Key actions under this strategy include:

  • Encourage farmers to adopt on-farm best management practices, emphasizing a “systems approach” 
  • Adopt 4Rs Nutrient Stewardship Certification or similar programs; avoid nutrient application on frozen or snow-covered ground; and implement and enforce fertilizer and manure application requirements where they apply
  • Improve soil health and manage drainage systems to hold back or delay delivery of runoff though the use of saturated buffers, constructed wetlands, or other drainage water management techniques

In agriculturally dominated watersheds like the Maumee River and the Thames River basins, it is clear that adoption of agricultural management practices needs to aggressive and widespread. New approaches are needed to increase and target the adoption of conservation and stewardship programs to maximize results. Each jurisdiction is seeking opportunities to improve the effectiveness of these programs and significantly increase the current rates of adoption.

A significant portion of the phosphorus that is contributing to the harmful and nuisance algal blooms and hypoxia in Lake Erie originates from surface and subsurface losses of commercial and organic fertilizer applied to agricultural land. The predominant sources and pathways (surface or tile) will vary in the region, depending on the land management, soil type and other factors.

 

 

Related Content

United States: RCPP Tri-State Western Lake Erie Basin Phosphorus Reduction Initiative

The Regional Conservation Partnership Program (RCPP) led by USDA's Natural Resources Conservation Service, was created by the 2014 Farm Bill to promote partnerships in conservation. Under the RCPP, more than 40 partners in Ohio, Michigan, and Indiana formed the Tri-State Western Lake Erie Basin (WLEB) Phosphorus Reduction Initiative.

The Tri-State RCPP consists of a diverse team of partners using a targeted approach to identify high-priority sub-watersheds for phosphorus reduction and implement conservation practices on the 855,000 acres that have been identified as the most critical areas to treat.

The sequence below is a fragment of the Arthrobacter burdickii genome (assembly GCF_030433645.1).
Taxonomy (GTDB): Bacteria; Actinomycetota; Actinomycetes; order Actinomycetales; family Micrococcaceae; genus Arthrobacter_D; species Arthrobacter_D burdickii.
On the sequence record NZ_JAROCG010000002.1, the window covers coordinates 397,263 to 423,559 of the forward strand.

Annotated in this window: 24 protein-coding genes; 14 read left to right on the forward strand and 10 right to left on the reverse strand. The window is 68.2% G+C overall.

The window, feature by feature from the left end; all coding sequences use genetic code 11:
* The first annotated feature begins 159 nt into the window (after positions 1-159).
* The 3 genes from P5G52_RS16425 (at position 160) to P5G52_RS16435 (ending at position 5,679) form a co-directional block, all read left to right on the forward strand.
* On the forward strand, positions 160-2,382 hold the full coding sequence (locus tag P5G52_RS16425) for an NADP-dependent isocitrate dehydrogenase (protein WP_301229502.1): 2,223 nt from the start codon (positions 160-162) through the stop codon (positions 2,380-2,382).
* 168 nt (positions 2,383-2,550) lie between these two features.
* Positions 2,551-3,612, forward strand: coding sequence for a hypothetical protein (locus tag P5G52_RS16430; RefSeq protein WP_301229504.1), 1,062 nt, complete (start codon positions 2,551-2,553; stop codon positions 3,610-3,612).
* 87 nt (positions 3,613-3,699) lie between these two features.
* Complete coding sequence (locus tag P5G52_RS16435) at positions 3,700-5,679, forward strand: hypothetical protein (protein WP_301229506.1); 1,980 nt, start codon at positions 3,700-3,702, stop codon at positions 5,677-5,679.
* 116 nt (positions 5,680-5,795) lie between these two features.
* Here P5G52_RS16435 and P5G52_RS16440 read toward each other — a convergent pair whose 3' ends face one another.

United States: GLRI ag nonpoint source projects

Under the Great Lakes Restoration Initiative (GLRI), U.S. EPA issues grants to state and local partners to implement watershed management and domestic action plans to reduce nutrient loading from agricultural lands.

A major priority of the GLRI is to reduce harmful algae in the nearshore areas of Green Bay, Saginaw Bay and Western Lake Erie basin. Projects will target best management practices to critical source areas to achieve phosphorus reduction goals.

For more information, visit www.glri.us

United States: Runoff Risk Advisory Forecasts for Farmers

Runoff Risk Decision Support is a real-time forecasting tool that gives farmers guidance about when to apply fertilizers to their fields.The tools provide farmers and producers actionable recommendations about when to avoid short-term nutrient applications due to unfavorable environmental conditions.  Runoff Risk tools are based on real-time National Weather Service (NWS) weather and hydrologic models and have been collaboratively developed with many state agencies, universities, and other ag-centric partners in the Great Lakes region.

Ohio: Placement of agricultural BMPs in targeted watersheds

Using edge-of-field research from the Ohio State University (OSU), the Ohio Department of Agriculture (ODA) will collaborate with USDA's Natural Resource Conservation Service (NRCS) and the Ohio Federation of Soil and Water Conservation Districts (OFSWCD) to identify a suite of agricultural best management practices (BMPs) to be promoted across the basin.

Ohio Lake Erie CREP

The Conservation Reserve Enhancement Program (CREP) set a goal in 2004 to voluntarily establish 67,000 acres of filter strips, riparian buffers, hardwood tree plantings, wildlife habitat, and field windbreaks.

Michigan Agriculture Environmental Assurance Program

The primary tool for working with agriculture in Michigan's portion of the Western Lake Erie Basin (WLEB) is the Michigan Agriculture Environmental Assurance Program (MAEAP).  MAEAP is an innovative, proactive program that helps farms of all sizes and all commodities voluntarily minimize agricultural pollution risks. MAEAP was developed by a coalition of farmers, commodity groups, state and federal agencies, and conservation and environmental groups.